GEND 356: Luce's and Brenner's "Women and Class: What Has Happened in Forty Years?"

This is going to be my go-to article now when talking about the gender wage gap.  Luce and Brenner's main aim in this article is to highlight the change of wages since the 1960s primarily.  They also highlight the differences between white women and women of color.  They urge that despite the apparent change, there still remains an unavoidable gap because systematic issues have yet to be socially addressed.  The legislative victory for equal rights can only do so much--as Luce and Brenner point out "they were primarily enforced through individual lawsuits" and "these cases can take many years to resolve, and most working-class women have neither the time nor resources necessary to pursue them" (125-126).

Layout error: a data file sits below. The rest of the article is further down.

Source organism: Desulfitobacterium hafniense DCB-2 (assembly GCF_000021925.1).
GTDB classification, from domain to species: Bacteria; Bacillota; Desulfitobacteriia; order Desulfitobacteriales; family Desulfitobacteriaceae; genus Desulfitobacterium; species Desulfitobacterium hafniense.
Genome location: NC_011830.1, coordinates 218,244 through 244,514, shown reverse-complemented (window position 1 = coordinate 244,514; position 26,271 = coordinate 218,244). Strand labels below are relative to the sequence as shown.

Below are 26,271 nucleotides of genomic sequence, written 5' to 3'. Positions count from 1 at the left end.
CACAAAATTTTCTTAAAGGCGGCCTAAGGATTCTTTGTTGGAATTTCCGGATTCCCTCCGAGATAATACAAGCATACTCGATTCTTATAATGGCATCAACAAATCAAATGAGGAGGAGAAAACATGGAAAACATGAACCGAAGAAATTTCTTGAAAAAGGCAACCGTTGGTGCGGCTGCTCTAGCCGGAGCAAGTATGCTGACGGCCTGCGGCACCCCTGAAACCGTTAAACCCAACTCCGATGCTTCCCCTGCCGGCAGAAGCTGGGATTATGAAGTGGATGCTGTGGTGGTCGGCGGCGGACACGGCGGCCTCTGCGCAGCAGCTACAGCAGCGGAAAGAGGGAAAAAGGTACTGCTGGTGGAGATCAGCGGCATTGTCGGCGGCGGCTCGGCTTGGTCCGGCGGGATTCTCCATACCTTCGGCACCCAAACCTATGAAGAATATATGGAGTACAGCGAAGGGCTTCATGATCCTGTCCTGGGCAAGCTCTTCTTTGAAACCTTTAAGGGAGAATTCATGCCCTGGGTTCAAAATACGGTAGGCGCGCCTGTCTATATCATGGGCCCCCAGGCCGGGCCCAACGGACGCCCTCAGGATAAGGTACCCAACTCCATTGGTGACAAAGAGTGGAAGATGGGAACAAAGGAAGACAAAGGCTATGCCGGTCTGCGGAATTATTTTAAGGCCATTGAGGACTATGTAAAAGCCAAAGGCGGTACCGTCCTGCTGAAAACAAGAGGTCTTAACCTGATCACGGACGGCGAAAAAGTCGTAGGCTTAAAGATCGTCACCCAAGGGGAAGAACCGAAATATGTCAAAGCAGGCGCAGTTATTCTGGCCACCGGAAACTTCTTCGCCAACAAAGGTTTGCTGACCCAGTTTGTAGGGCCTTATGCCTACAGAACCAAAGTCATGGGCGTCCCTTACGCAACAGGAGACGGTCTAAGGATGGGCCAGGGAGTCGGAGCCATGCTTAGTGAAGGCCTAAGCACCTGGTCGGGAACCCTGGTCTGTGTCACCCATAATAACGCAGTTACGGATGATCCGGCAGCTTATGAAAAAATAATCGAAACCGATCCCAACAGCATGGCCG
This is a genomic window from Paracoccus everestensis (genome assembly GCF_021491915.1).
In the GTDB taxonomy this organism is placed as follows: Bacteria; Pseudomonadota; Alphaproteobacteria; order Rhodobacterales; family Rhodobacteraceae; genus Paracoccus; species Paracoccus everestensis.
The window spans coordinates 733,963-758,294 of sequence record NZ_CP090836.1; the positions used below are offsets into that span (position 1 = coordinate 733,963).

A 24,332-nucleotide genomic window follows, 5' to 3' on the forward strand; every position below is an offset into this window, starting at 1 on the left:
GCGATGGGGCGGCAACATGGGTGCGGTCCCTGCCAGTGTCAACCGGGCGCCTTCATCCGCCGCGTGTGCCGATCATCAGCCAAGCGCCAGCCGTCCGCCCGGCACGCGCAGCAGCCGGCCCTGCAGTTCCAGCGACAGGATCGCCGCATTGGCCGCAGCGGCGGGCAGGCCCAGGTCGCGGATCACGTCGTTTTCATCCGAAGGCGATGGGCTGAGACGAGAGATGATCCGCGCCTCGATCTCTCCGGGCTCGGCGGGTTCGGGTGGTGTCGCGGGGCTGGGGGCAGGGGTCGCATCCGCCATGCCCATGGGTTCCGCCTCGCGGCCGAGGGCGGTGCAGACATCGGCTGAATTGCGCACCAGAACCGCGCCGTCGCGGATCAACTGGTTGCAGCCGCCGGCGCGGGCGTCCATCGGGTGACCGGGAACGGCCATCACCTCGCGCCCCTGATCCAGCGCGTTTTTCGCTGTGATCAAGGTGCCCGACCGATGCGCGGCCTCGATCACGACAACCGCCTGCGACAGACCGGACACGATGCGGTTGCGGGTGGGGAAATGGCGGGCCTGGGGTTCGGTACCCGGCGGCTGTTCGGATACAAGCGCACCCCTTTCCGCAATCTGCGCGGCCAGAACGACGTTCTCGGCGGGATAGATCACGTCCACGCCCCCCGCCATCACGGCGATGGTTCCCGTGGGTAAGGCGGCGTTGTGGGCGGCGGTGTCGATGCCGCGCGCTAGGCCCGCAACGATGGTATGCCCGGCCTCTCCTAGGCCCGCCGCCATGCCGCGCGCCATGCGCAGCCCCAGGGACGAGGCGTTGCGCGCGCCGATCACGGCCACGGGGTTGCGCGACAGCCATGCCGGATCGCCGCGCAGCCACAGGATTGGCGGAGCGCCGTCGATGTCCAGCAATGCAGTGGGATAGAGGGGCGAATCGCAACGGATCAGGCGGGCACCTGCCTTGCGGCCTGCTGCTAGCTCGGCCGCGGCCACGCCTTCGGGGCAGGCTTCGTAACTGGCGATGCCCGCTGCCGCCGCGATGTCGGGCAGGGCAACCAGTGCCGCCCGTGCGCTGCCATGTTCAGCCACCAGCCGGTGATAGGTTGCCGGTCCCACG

While efforts can be made to make sure that women and women of color have access to higher education and better training, this does not do enough to combat social discrimination that impacts hiring and promotional rates.  Women are still being filtered into "easily replaceable" positions like "cashier, retail salesperson and waitress"--jobs that are not considered "good jobs" and are always undervalued and underpaid (127).  Luce and Brenner's example of the janitor versus the housekeeper highlights this discrepancy (124).  It will take mass social change to combat this without strict government monitoring and enforcement--gender and race bias in the workplace still goes largely unchecked.

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